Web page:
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Comment Re:should be interesting (Score 1) 327

But that doesn't stop Sweden from 'losing' prisoners at the airport just about where the CIA goons with a private jet are waiting to ship the said prisoners to Egypt for some rubber hose cryptanalysis.

Why was this modded down?

It seems like a fair description of an actual event.

http://www.washingtonpost.com/...
https://www.hrw.org/news/2006/...
https://en.wikipedia.org/wiki/...

Comment Re:should be interesting (Score 1) 327

Sweden doesn't have any laws to allow them to lend someone to another country. That goes against both Swedish law and EU law.

Swedish law doesn't allow extraordinary rendition, but that doesn't mean it never happens. Sweden has cooperated with CIA kidnapping on at least one occasion.

https://www.hrw.org/news/2006/...

Comment Re:should be interesting (Score 4, Informative) 327

The us military released the entire video unedited to discredit and show just how badly edited the file was.

That's not correct.

Wikileaks actually released both videos at the same time, with the edited "short version" clearly labeled as such.

Here is a link to the videos: https://collateralmurder.wikil...

Comment Re:"Early" (Score 1) 172

I had private internet access in 1993 .... i've had my personal domain name since 96. ...And this guy came years later.

Sure, but did you publish a Persian-language blog for an Iranian audience?

The summary doesn't accuse this guy of being an early internet user. It accuses him of being an early Iranian blogger. Which he was.

Comment Re:Basic income (Score 5, Interesting) 674

I don't understand the concept that if I have a loaf of bread, that I worked all day for...

I may be able to help there...

Money isn't something tangible, like bread. Money is a game token. It's like D&D hit points. It has value in the context of game, because other players are playing by the same rules. My dwarven cleric has 43 hit points, and my American corporation has three million dollars. Same principle.

If you just bake a loaf of bread, nobody cares. But if you convert your bread into game tokens, then other players will expect you to play by the game rules. If the local game rules include a tax on your tokens, and you hide tokens under the table, then the other players might accuse you of cheating.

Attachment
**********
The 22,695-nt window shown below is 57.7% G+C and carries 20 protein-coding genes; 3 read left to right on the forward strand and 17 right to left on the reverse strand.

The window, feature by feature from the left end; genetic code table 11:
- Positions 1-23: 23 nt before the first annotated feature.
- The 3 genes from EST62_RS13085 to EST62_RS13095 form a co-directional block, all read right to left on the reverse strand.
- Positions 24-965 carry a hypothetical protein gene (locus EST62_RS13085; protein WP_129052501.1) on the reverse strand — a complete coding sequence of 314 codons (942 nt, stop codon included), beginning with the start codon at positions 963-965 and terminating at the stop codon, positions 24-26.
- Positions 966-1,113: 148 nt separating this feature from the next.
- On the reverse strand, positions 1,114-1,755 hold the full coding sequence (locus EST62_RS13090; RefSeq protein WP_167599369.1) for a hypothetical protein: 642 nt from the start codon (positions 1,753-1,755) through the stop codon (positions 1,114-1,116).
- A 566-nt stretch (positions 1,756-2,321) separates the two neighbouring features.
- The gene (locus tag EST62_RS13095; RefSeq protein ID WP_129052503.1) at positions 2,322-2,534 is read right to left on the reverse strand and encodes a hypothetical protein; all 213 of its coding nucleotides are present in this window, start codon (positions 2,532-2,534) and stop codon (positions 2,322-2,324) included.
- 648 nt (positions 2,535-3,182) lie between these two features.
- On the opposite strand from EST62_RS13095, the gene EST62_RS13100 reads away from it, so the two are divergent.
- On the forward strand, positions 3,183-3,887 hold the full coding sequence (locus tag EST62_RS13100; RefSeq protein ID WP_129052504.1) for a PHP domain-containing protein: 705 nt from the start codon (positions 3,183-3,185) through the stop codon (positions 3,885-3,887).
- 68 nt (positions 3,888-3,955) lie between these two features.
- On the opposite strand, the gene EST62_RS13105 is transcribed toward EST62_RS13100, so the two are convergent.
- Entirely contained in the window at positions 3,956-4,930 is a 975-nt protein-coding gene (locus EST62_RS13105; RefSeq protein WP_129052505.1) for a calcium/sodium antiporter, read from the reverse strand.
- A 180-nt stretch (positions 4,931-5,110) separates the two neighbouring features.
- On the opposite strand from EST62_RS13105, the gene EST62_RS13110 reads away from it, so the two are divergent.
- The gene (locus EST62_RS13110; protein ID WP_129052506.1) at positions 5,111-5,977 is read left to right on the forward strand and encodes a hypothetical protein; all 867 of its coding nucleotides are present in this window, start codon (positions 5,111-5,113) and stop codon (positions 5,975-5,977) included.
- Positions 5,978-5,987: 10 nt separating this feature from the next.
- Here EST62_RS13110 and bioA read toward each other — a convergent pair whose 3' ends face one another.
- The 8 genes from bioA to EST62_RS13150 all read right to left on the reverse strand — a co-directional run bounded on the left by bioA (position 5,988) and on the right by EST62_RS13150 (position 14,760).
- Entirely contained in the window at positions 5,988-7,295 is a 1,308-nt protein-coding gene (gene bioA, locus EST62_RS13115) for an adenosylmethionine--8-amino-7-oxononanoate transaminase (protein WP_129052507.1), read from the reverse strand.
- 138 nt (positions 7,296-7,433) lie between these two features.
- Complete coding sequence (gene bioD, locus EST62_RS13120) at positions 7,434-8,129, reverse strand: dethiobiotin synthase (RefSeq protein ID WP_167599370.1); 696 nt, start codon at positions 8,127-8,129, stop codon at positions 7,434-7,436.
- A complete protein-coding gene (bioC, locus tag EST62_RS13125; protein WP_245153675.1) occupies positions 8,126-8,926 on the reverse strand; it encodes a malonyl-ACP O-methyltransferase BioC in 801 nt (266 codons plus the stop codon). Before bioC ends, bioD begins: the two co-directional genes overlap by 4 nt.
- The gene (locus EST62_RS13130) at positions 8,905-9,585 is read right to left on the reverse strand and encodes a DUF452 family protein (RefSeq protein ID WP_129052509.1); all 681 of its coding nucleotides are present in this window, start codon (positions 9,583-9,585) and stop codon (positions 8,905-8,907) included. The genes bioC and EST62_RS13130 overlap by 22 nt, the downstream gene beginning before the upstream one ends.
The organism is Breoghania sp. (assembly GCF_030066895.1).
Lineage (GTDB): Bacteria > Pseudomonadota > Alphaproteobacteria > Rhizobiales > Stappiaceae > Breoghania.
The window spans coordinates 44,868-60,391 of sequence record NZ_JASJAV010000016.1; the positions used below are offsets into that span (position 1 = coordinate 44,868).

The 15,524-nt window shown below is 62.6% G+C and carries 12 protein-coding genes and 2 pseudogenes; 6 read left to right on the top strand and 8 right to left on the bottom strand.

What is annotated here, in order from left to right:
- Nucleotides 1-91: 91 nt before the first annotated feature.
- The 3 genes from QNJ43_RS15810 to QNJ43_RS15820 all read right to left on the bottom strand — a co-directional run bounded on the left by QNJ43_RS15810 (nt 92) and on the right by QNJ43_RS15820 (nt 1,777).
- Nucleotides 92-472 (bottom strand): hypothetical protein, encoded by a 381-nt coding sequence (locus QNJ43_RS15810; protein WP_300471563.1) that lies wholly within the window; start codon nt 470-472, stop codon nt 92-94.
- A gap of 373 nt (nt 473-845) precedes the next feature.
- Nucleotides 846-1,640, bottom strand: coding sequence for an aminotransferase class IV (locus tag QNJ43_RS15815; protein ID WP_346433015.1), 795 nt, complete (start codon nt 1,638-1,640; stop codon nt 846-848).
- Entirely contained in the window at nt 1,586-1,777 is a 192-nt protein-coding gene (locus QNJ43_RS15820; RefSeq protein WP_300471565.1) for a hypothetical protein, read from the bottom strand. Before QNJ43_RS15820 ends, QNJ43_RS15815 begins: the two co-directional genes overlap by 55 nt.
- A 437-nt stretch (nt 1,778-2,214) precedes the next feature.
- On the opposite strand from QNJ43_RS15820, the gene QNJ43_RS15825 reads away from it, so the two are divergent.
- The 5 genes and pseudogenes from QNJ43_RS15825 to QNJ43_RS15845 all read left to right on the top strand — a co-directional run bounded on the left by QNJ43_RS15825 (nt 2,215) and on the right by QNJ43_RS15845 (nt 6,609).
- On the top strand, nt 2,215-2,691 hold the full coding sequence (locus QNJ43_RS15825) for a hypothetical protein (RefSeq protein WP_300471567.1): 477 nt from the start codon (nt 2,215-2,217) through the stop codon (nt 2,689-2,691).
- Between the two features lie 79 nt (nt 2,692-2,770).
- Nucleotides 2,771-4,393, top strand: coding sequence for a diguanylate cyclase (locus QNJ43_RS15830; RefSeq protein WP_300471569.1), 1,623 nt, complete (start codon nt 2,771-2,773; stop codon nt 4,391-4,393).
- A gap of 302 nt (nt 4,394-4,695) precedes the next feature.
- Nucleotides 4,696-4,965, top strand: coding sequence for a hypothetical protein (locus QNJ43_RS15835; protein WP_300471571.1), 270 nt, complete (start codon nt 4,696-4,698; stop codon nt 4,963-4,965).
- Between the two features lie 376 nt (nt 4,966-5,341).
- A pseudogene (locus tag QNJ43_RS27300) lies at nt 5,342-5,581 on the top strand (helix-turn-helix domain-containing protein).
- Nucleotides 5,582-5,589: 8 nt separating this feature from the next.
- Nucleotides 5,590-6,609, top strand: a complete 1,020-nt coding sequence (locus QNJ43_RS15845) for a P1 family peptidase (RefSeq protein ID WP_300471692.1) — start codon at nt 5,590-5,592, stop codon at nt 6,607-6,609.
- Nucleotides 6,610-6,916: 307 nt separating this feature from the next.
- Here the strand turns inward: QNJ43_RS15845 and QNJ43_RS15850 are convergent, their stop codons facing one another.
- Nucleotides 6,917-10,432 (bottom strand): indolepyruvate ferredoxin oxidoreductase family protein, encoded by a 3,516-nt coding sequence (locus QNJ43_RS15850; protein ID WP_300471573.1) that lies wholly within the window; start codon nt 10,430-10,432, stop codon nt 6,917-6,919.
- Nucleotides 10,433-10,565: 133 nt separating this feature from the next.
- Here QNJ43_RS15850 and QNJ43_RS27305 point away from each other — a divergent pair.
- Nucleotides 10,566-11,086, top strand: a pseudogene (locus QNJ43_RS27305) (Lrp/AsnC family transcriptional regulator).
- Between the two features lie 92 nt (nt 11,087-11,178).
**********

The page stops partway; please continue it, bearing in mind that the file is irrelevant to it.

Now, I'm not saying our local game rules are perfect. Maybe they'd benefit from a revision. But if you start thinking of money as something real, rather than as a game token, you're going to get confused. You're speaking in terms of "stealing," when you should be speaking in terms of revising rules to improve the game.

On the separate question of whether our game rules should include tax, I'm not an expert. But I found a list on of countries by taxes as a percentage of gdp. https://en.wikipedia.org/wiki/...

For the most part, countries on top half of the list seem like nicer places than countries on the bottom half. There are exceptions, but overall it's hard to deny the trend. So I'm not sure lower taxes actually lead to a better-functioning game system.

Right now, I pay a lot of taxes. If I moved to Hati or Guatemala, house rules would allow me to accumulate tokens faster. But I'd rather stay here. Our local rules seem to make fo a better game, despite the annual drain on my tokens.

Comment Re:Oh... (Score 1) 129

This gets mentioned a lot around here and I've never understood. What difference does that equation make either way?

Here's my crack at a simple explanation:

P is a class of easy problems that computers can solve quickly.

NP is a class including hard problems that computers can't seem to solve quickly.

People are searching for a fast way to solve the hard problems. It's like a holy grail of computer science.

If someone finds this holy grail, there would be huge consequences. We could quickly solve hard problems like protein folding, which would help us unlock the mysteries of life. Lots of shit would be turned upside down.

If the grail does exist, that means P and NP are the same set of problems. (P equals NP)

Many computer scientists suspect the grail does not actually exist. But it hasn't been proven either way.

Comment Re:30 percent? (Score 1) 47

Unity, with a $1500 pro license, makes sense if you're making more than $30,000 per seat per game on average...

That price comparison is not quite apples-to-apples. The Unreal license includes the complete engine source, while the Unity license does not. Also, the Unity license costs extra for mobile platforms.

But in practice, the deciding factor between those two engines will usually be language support, not price. Unreal supports C++ and visual "blueprint" logic, while Unity supports C# and Javascript. For most developers, that decision will be a bigger factor than the price difference.

Comment Re:Will it be OpenGL & 64-bit? (Score 1) 149

Things are starting to turn around, though. Sony and MS have finally released consoles with 8GB ram

Uh yeah, quite some time ago now.

Only about a year ago. That's not very long.

At this point, cross-platform games are still releasing for the Xbox 360, which means they need to squeeze into half a gig.

The situation will change as the new consoles displace the old ones. But right now, games like Far Cry 4 and Battlefield:whatever are still worrying about the Xbox 360's tiny memory footprint.

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